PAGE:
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After false start, candidates debate

Democrat Phil Steck and Republican Jennifer Whalen came face to face at a brief debate, Wednesday Oct. 24.

Democrat Phil Steck and Republican Jennifer Whalen came face to face at a brief debate, Wednesday Oct. 24. Photo by Zan Strumfeld.

— As for the minimum wage, both candidates agreed that it too should be increased.

“I feel that $7.25 is not a lot of money, especially when gas is almost $5 a gallon and it practically costs you a fortune to get to work today as it is,” Whalen said. “I believe a better wage fields a more productive worker. I also feel that if people are paid more, they will put more into the economy.”

Whalen added that she would like to see businesses get tax credits for “taking people off the employment rolls.”

“If you’re a vet or someone that’s unemployed, they should get a tax credit for creating a new job and also an additional tax credit for taking an unemployed person or a vet off the employment rolls. And then I think it’s a win-win situation for everybody and why not,” Whalen said.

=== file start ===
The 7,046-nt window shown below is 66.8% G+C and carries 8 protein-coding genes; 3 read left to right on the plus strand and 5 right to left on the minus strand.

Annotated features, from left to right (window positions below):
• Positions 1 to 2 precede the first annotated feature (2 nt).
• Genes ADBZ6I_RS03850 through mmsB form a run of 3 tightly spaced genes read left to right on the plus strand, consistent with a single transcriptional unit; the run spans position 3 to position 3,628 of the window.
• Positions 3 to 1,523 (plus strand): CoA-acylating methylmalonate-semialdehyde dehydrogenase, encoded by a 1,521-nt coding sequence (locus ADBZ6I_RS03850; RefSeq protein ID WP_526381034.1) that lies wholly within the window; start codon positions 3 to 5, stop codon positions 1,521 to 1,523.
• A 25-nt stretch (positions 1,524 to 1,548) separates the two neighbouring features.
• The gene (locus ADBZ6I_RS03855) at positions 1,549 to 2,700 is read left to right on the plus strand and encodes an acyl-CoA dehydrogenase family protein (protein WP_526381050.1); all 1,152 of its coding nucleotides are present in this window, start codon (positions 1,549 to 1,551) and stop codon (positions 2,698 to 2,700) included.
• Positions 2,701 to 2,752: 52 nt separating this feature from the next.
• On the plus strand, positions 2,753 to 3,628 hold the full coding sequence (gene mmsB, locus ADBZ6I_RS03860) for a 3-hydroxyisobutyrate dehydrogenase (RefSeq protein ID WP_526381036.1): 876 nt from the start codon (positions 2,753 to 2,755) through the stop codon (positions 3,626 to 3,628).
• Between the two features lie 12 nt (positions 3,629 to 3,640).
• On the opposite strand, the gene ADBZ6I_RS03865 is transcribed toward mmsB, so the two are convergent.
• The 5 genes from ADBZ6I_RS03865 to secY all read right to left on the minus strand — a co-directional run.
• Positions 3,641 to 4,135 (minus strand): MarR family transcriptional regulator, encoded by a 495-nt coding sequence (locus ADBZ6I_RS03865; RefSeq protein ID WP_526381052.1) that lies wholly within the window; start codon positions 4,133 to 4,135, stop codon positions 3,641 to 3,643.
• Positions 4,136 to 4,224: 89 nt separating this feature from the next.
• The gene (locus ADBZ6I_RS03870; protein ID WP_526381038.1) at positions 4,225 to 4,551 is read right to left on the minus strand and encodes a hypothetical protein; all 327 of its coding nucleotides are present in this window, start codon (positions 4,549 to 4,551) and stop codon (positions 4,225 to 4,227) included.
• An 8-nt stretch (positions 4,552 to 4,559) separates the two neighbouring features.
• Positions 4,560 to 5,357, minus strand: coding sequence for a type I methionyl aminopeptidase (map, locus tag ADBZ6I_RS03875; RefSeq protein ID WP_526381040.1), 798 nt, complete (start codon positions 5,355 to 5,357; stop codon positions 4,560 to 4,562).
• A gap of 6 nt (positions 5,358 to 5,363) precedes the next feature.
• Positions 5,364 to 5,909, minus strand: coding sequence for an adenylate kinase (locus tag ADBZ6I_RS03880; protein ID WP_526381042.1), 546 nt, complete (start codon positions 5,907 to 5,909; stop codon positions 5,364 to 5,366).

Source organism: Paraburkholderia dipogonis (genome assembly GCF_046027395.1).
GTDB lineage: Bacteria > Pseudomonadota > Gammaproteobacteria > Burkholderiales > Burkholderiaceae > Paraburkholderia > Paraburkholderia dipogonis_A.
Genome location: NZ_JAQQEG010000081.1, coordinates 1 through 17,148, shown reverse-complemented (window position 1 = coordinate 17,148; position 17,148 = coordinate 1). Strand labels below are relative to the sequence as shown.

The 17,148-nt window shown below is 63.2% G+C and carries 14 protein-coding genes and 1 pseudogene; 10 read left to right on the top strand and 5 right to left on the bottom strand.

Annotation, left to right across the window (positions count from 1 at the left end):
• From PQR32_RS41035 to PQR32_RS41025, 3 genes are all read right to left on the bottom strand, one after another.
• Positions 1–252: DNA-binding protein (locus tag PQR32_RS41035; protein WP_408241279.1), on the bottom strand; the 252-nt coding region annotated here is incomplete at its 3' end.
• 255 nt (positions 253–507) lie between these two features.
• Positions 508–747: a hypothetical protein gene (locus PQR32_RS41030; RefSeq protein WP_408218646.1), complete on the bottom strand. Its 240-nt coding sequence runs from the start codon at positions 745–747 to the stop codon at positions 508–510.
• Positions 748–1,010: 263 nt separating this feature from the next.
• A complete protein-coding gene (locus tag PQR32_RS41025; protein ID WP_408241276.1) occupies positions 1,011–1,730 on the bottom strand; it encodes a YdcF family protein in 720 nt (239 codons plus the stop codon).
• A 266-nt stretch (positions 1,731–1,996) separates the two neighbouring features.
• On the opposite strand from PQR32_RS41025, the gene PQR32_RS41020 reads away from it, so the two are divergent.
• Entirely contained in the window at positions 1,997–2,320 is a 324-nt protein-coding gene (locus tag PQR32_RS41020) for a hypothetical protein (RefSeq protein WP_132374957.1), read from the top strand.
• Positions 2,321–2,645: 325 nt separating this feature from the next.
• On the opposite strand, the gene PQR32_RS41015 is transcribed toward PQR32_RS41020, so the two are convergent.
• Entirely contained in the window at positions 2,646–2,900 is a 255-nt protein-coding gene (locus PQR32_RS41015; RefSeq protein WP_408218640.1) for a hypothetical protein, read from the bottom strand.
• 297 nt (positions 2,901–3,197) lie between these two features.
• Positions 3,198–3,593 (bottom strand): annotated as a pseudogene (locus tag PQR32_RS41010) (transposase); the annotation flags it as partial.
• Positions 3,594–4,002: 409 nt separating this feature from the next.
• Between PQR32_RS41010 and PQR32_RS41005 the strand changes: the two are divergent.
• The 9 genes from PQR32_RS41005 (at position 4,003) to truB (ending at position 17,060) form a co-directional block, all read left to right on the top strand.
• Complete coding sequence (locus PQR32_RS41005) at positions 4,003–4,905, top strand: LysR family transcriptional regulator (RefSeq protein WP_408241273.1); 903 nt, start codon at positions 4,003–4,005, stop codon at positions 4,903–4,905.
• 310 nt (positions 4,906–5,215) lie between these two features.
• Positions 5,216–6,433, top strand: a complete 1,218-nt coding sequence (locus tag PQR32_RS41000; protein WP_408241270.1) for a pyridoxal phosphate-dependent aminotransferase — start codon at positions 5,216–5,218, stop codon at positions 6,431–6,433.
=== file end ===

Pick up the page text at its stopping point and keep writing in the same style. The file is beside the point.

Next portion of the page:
Although Steck said he supports an increase in minimum wage without any conditions, he said that Whalen has “stated a different position than the position that she stated today.” Whalen proceeded to interrupt Steck, claiming that he was wrong.

Both candidates also said they support campaign finance reform as long as it does not burden the taxpayer.

However, Steck took this time to defend against Whalen’s opening statement remarks about the Lopez scandal. In her opening statement, Whalen said she spoke out against Lopez and wanted him out of office when the scandal occurred. She said that all Steck did was “send a press release.” In his defense, Steck said when the scandal occurred he said Lopez should resign. Steck also said he agreed with Gov. Andrew Cuomo that there should be a further investigation regarding the scandal.

One issue the candidates disagreed on was the Scaffold Law – a law that has contractors and employers liable for elevation-related injuries, like falling, for construction workers. While Steck said he was in support of the law, Whalen wants to repeal it.

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